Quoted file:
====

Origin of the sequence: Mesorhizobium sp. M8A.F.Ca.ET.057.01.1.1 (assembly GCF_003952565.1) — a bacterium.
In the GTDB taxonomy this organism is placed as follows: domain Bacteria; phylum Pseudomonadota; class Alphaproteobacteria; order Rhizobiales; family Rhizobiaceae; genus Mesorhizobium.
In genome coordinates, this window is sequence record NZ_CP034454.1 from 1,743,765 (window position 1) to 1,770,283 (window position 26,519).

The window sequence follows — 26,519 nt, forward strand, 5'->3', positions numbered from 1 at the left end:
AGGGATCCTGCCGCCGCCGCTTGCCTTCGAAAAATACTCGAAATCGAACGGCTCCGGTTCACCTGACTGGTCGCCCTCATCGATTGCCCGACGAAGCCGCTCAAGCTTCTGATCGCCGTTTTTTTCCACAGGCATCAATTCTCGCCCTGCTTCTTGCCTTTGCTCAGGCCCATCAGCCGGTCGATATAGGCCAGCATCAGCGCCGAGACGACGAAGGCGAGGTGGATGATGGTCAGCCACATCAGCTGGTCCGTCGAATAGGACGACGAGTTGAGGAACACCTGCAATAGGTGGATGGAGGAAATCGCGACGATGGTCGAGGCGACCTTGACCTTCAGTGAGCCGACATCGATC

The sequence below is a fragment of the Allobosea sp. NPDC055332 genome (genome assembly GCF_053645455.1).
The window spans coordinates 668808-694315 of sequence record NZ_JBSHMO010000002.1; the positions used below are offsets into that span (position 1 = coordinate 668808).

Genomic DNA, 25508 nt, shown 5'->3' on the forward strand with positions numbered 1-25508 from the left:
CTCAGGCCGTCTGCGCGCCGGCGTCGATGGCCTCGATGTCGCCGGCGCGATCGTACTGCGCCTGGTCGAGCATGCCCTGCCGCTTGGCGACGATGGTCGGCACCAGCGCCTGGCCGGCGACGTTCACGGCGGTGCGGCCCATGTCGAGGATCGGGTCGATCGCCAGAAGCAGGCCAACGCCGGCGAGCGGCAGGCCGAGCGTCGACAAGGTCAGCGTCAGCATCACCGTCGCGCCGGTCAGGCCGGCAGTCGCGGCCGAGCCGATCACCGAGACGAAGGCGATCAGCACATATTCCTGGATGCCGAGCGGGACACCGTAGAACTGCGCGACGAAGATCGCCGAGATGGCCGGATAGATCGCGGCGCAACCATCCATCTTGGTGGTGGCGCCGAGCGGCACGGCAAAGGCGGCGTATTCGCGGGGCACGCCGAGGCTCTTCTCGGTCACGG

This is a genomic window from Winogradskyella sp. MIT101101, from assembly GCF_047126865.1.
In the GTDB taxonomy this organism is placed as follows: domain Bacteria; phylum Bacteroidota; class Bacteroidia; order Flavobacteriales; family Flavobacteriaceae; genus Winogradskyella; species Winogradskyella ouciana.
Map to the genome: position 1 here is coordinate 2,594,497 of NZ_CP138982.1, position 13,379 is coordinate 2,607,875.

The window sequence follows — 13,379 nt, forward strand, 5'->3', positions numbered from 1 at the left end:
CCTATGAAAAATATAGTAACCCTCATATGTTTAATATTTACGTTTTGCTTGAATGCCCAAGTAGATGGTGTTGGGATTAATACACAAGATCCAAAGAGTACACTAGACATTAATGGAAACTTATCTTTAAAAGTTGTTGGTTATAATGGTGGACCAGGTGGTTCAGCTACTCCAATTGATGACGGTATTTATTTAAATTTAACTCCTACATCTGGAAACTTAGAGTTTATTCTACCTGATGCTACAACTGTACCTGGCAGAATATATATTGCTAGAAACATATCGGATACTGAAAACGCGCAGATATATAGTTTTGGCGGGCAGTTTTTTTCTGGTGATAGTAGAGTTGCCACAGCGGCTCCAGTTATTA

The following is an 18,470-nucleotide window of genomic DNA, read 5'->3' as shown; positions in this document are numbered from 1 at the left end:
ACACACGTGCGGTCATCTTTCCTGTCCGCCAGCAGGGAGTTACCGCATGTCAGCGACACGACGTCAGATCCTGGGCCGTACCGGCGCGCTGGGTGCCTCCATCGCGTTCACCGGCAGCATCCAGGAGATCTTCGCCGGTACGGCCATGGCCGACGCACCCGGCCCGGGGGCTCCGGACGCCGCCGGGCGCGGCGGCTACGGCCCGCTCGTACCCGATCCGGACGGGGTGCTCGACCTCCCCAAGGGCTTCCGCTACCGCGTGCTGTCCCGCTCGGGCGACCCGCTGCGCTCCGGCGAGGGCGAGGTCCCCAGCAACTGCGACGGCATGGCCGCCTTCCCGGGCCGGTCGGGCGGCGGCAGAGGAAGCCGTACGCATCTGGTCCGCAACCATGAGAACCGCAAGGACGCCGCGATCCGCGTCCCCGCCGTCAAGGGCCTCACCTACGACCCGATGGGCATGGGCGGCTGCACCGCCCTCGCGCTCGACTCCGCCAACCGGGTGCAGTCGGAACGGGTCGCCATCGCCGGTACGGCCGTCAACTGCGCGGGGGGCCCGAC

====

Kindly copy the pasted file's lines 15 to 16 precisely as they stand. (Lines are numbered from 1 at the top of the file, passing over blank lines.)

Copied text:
The following is an 18,470-nucleotide window of genomic DNA, read 5'->3' as shown; positions in this document are numbered from 1 at the left end:
ACACACGTGCGGTCATCTTTCCTGTCCGCCAGCAGGGAGTTACCGCATGTCAGCGACACGACGTCAGATCCTGGGCCGTACCGGCGCGCTGGGTGCCTCCATCGCGTTCACCGGCAGCATCCAGGAGATCTTCGCCGGTACGGCCATGGCCGACGCACCCGGCCCGGGGGCTCCGGACGCCGCCGGGCGCGGCGGCTACGGCCCGCTCGTACCCGATCCGGACGGGGTGCTCGACCTCCCCAAGGGCTTCCGCTACCGCGTGCTGTCCCGCTCGGGCGACCCGCTGCGCTCCGGCGAGGGCGAGGTCCCCAGCAACTGCGACGGCATGGCCGCCTTCCCGGGCCGGTCGGGCGGCGGCAGAGGAAGCCGTACGCATCTGGTCCGCAACCATGAGAACCGCAAGGACGCCGCGATCCGCGTCCCCGCCGTCAAGGGCCTCACCTACGACCCGATGGGCATGGGCGGCTGCACCGCCCTCGCGCTCGACTCCGCCAACCGGGTGCAGTCGGAACGGGTCGCCATCGCCGGTACGGCCGTCAACTGCGCGGGGGGCCCGAC